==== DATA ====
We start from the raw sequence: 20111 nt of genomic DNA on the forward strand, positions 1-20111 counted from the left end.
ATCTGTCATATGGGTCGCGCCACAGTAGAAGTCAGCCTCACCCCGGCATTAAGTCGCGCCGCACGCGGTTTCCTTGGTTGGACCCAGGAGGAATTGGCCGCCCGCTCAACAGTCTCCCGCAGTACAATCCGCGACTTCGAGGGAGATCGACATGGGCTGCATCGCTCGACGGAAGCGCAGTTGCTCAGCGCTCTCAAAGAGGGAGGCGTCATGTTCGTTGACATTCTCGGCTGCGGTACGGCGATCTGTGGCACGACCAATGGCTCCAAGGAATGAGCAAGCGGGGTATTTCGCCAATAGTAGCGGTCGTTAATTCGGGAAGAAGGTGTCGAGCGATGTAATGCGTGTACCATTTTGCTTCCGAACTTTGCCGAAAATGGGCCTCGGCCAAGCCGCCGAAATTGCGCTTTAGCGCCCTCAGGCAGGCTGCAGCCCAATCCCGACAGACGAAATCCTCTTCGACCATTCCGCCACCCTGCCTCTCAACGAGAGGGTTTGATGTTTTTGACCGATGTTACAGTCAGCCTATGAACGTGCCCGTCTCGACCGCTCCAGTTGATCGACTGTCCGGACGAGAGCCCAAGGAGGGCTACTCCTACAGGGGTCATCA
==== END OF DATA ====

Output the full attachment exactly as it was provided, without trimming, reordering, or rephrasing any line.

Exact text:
We start from the raw sequence: 20111 nt of genomic DNA on the forward strand, positions 1-20111 counted from the left end.
ATCTGTCATATGGGTCGCGCCACAGTAGAAGTCAGCCTCACCCCGGCATTAAGTCGCGCCGCACGCGGTTTCCTTGGTTGGACCCAGGAGGAATTGGCCGCCCGCTCAACAGTCTCCCGCAGTACAATCCGCGACTTCGAGGGAGATCGACATGGGCTGCATCGCTCGACGGAAGCGCAGTTGCTCAGCGCTCTCAAAGAGGGAGGCGTCATGTTCGTTGACATTCTCGGCTGCGGTACGGCGATCTGTGGCACGACCAATGGCTCCAAGGAATGAGCAAGCGGGGTATTTCGCCAATAGTAGCGGTCGTTAATTCGGGAAGAAGGTGTCGAGCGATGTAATGCGTGTACCATTTTGCTTCCGAACTTTGCCGAAAATGGGCCTCGGCCAAGCCGCCGAAATTGCGCTTTAGCGCCCTCAGGCAGGCTGCAGCCCAATCCCGACAGACGAAATCCTCTTCGACCATTCCGCCACCCTGCCTCTCAACGAGAGGGTTTGATGTTTTTGACCGATGTTACAGTCAGCCTATGAACGTGCCCGTCTCGACCGCTCCAGTTGATCGACTGTCCGGACGAGAGCCCAAGGAGGGCTACTCCTACAGGGGTCATCA